If spending the day crawling through mud pits, traversing water and leaping over fire sounds like a lot more fun than an hour at the gym, you’re not alone — obstacle races are all the rage. Planning to unleash your inner warrior at a mud run this season? Check out these tips for attacking the course like a boss.
As soon as you sign up
Start training: You don’t have to change your whole workout routine, says James Villepigue, CSCS, the author of “Obstacle Race Training Bible.” But you do want to “think about what you’re gonna be doing on the course,” he says. On top of metabolic resistance training — switching between resistance-training and cardio moves that you probably already do — Villepigue recommends functional training, in which you mimic the moves you’ll do on race day.
“It’s things like getting down on your knees and crawling, pulling your body with your elbows,” he says. “It’s doing an actual pull-up where you’re pulling yourself up over [something]. It’s switching things up a little from the traditional setting of the gym.”
Get your diet in order: “I suggest incorporating lean protein, calcium-rich foods and vegetables in your diet as soon as possible,” says dietician Anita Mirchandani, founder of FitMapped.com. “I never like to say ‘remove’ or ‘eliminate,’ but try to avoid eating high-fat triggers such as pizza, burgers, fries and sweets.”
The day before
Take it easy: If you’ve been training on the regular, your “body, muscles and cardiovascular have been stimulated sufficiently,” Villepigue says. “Taking a day off before a race will allow you get the necessary rest that allows muscles to be completely fueled and ready to work.”
Eat right: “Try to eat a healthful diet the day before a race,” Mirchandani says. “I do believe in carb-loading but I don't necessarily think that you only need to eat rice, pasta and bread. I think that at least four to six servings of protein is important also. A good plan would be to have protein and carbs for every meal — for example, an egg sandwich for breakfast, a grilled chicken wrap for lunch and a lean protein, pasta/rice/quinoa/couscous and greens for dinner.”
Drink up (water, that is): “Drinking more water the morning of race day is great, but it won't necessarily cover you unless you were effectively hydrating a day or more before,” says Villepigue.
The morning of the race
Have a bite to eat: But don’t go overboard on a big breakfast, Mirchandani says. “My recommendation is to consume a mini-meal of at least 200 calories.” Opt for a banana and piece of whole wheat toast with nut butter, or a yogurt with fruit and a little granola.
Dress right: “Researching the temperature the day of the event as well as knowing the course prior to race day which will allow you to dress suitably,” says Mike Silverman, a physical therapist at NYC’s Hospital for Special Surgery’s James M. Benson Sports Rehabilitation Center. “Many of these mud runs involve you repeatedly going in and out of water, so wearing too many layers can weigh you down and too little may make the day very uncomfortable.”
Don’t stretch! “You’re basically telling the muscles to rest,” Villepigue says. “A dynamic warm-up is key to prepare the muscles for what’s about to happen.” Try jumping jacks, high-knee kicks or a short jog. "One of the most common reasons why people get injured before any type of endurance activity is because they are not properly warmed up,” Silverman says.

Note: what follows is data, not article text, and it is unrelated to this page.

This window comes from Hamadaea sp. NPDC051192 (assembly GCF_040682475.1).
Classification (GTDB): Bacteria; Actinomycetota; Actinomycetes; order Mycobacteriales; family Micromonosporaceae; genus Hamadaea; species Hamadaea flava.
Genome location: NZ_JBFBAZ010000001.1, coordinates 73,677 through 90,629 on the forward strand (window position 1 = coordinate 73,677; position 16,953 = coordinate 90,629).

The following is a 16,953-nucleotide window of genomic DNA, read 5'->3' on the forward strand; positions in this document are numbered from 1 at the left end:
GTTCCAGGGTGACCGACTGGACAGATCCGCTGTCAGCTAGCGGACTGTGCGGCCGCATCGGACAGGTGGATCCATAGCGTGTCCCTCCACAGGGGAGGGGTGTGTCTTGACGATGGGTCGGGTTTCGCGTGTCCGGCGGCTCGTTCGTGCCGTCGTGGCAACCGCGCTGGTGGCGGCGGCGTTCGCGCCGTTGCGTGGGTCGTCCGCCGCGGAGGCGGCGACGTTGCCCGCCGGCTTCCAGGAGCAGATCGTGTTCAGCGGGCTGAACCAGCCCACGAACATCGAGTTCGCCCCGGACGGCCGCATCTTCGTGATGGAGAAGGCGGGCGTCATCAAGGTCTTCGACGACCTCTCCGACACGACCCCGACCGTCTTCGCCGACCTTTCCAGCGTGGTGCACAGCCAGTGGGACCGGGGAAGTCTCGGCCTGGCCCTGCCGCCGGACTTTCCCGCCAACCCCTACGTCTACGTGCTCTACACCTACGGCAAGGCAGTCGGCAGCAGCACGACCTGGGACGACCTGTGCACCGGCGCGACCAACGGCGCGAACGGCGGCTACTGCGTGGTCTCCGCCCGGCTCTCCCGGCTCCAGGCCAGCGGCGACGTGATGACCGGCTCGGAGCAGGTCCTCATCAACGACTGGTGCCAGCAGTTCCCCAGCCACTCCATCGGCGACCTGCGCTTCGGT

Strap on your water: “Put a little harness on or a little backpack,” Villepigue says. “People a lot of time don’t even realize they’re dehydrated because they assume that you’re thirsty when you’re dehydrated, and that’s not true. For us to have really efficient muscles we need to make sure that we’re drinking water before, during and after the race.”
Don’t try anything new: “Try not to introduce anything on race day that you haven't already tried before,” Mirchandani recommends. “For example, don't take energy gels on race day if your body isn't used to them. Focus on consistency.”
Fuel yourself: “First, hydrate,” Mirchandani says. “Then, a medium piece of fruit is always good to consume soon after. After 60 minutes, a protein-rich snack is ideal.”
Stretch it out: “To minimize soreness, perform some light static stretching after the run to help elongate the muscles. Hold contractions for approximately 20-30 seconds and perform multiple repetitions,” Silverman says. “Another way to minimize soreness is to ice your joints after the run. Keeping an ice pack on the affected joint for 15-20 minutes will help decrease pain and inflammation that may have developed with the run.”
To prep for your next race, Fitness studio As One (1845 Broadway, 212-956-3024) hosts small-group obstacle race training classes (the only ones in the city!) that simulate the challenges participants face on race day, as well as help to build strength and endurance. Classes are Mondays and Wednesdays and your first is free; get the schedule at www.as1effect.com.
Racers can take advantage of Windham Hill Inn's “After Tough Mudder” package ($991.50) for participants in need of a little post-race pampering. It includes two nights at the Vermont hotel, a champagne cocktail upon arrival, daily breakfast and tea, a five-course post-workout meal for two, a bath with Epsom salts and a deep-tissue massage.
Dirty Girl Mud Run (women only)
Philadelphia: June 22
Boston: July 13
New York: Aug. 3
Boston and Philadelphia: June 1 and 2
Englishtown, New Jersey: Oct. 12 and 13
The Survival Race (founded by Villepigue)
Long Island: May 4 and Sept. 7
New Jersey: June 15
New York: Aug. 25
Tri-state area: June 1, 2, 8; Sept. 7, 8
Boston: Nov. 16
New York: June 29
New Jersey: July 13 and 14